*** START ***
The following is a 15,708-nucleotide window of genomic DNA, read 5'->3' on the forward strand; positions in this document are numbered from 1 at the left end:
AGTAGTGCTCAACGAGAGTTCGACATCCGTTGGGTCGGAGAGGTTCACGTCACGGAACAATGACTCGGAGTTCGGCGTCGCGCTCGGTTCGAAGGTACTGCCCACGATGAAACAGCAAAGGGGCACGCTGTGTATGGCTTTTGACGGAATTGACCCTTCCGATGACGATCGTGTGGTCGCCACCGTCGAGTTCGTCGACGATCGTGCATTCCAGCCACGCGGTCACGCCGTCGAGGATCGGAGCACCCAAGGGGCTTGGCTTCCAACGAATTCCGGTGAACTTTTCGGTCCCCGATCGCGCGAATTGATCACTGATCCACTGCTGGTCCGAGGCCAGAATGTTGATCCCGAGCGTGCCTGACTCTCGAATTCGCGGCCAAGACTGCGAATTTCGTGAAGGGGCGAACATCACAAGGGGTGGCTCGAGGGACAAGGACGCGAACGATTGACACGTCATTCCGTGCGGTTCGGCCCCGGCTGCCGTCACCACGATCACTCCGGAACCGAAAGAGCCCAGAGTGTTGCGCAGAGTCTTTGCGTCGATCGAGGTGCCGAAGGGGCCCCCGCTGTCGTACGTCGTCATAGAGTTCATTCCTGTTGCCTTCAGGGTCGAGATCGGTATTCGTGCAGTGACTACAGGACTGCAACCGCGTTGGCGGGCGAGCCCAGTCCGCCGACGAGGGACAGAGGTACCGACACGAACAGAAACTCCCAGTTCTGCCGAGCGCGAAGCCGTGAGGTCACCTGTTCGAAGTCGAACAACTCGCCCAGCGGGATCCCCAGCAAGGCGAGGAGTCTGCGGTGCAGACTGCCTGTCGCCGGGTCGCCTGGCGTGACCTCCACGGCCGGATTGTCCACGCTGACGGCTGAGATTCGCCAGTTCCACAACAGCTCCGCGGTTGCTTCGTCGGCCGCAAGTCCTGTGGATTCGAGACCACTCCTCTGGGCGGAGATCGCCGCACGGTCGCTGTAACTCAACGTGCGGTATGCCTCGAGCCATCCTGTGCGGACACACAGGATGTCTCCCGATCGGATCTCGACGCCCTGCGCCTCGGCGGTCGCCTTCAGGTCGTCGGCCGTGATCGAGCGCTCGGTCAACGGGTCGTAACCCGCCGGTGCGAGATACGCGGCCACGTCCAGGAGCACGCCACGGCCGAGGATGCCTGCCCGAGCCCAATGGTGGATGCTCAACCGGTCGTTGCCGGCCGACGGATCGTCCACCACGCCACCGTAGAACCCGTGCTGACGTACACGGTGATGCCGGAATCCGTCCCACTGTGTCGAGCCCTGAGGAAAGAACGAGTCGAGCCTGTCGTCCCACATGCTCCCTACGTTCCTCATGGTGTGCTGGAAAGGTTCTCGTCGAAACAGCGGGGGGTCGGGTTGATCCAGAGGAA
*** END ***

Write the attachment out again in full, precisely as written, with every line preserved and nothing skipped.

The following is a 15,708-nucleotide window of genomic DNA, read 5'->3' on the forward strand; positions in this document are numbered from 1 at the left end:
AGTAGTGCTCAACGAGAGTTCGACATCCGTTGGGTCGGAGAGGTTCACGTCACGGAACAATGACTCGGAGTTCGGCGTCGCGCTCGGTTCGAAGGTACTGCCCACGATGAAACAGCAAAGGGGCACGCTGTGTATGGCTTTTGACGGAATTGACCCTTCCGATGACGATCGTGTGGTCGCCACCGTCGAGTTCGTCGACGATCGTGCATTCCAGCCACGCGGTCACGCCGTCGAGGATCGGAGCACCCAAGGGGCTTGGCTTCCAACGAATTCCGGTGAACTTTTCGGTCCCCGATCGCGCGAATTGATCACTGATCCACTGCTGGTCCGAGGCCAGAATGTTGATCCCGAGCGTGCCTGACTCTCGAATTCGCGGCCAAGACTGCGAATTTCGTGAAGGGGCGAACATCACAAGGGGTGGCTCGAGGGACAAGGACGCGAACGATTGACACGTCATTCCGTGCGGTTCGGCCCCGGCTGCCGTCACCACGATCACTCCGGAACCGAAAGAGCCCAGAGTGTTGCGCAGAGTCTTTGCGTCGATCGAGGTGCCGAAGGGGCCCCCGCTGTCGTACGTCGTCATAGAGTTCATTCCTGTTGCCTTCAGGGTCGAGATCGGTATTCGTGCAGTGACTACAGGACTGCAACCGCGTTGGCGGGCGAGCCCAGTCCGCCGACGAGGGACAGAGGTACCGACACGAACAGAAACTCCCAGTTCTGCCGAGCGCGAAGCCGTGAGGTCACCTGTTCGAAGTCGAACAACTCGCCCAGCGGGATCCCCAGCAAGGCGAGGAGTCTGCGGTGCAGACTGCCTGTCGCCGGGTCGCCTGGCGTGACCTCCACGGCCGGATTGTCCACGCTGACGGCTGAGATTCGCCAGTTCCACAACAGCTCCGCGGTTGCTTCGTCGGCCGCAAGTCCTGTGGATTCGAGACCACTCCTCTGGGCGGAGATCGCCGCACGGTCGCTGTAACTCAACGTGCGGTATGCCTCGAGCCATCCTGTGCGGACACACAGGATGTCTCCCGATCGGATCTCGACGCCCTGCGCCTCGGCGGTCGCCTTCAGGTCGTCGGCCGTGATCGAGCGCTCGGTCAACGGGTCGTAACCCGCCGGTGCGAGATACGCGGCCACGTCCAGGAGCACGCCACGGCCGAGGATGCCTGCCCGAGCCCAATGGTGGATGCTCAACCGGTCGTTGCCGGCCGACGGATCGTCCACCACGCCACCGTAGAACCCGTGCTGACGTACACGGTGATGCCGGAATCCGTCCCACTGTGTCGAGCCCTGAGGAAAGAACGAGTCGAGCCTGTCGTCCCACATGCTCCCTACGTTCCTCATGGTGTGCTGGAAAGGTTCTCGTCGAAACAGCGGGGGGTCGGGTTGATCCAGAGGAA